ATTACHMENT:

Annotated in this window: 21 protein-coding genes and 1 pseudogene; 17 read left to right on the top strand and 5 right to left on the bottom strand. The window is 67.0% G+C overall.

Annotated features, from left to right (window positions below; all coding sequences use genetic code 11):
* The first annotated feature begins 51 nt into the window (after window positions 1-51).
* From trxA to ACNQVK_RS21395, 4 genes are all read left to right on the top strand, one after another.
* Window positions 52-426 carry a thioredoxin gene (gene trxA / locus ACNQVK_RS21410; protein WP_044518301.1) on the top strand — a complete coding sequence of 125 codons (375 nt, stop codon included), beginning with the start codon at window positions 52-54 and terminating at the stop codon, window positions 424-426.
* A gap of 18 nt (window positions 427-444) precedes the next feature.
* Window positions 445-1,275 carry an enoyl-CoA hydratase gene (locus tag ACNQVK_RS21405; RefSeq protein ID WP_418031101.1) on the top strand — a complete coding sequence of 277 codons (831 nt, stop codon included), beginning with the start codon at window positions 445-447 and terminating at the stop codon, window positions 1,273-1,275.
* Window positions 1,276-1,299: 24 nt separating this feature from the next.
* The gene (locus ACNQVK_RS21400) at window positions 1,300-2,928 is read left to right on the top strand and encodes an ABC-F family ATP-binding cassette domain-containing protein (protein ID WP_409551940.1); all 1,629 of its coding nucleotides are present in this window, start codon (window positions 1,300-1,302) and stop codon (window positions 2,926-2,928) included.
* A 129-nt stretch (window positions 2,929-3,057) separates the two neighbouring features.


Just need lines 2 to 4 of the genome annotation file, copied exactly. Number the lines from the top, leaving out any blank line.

Annotated features, from left to right (window positions below; all coding sequences use genetic code 11):
* The first annotated feature begins 51 nt into the window (after window positions 1-51).
* From trxA to ACNQVK_RS21395, 4 genes are all read left to right on the top strand, one after another.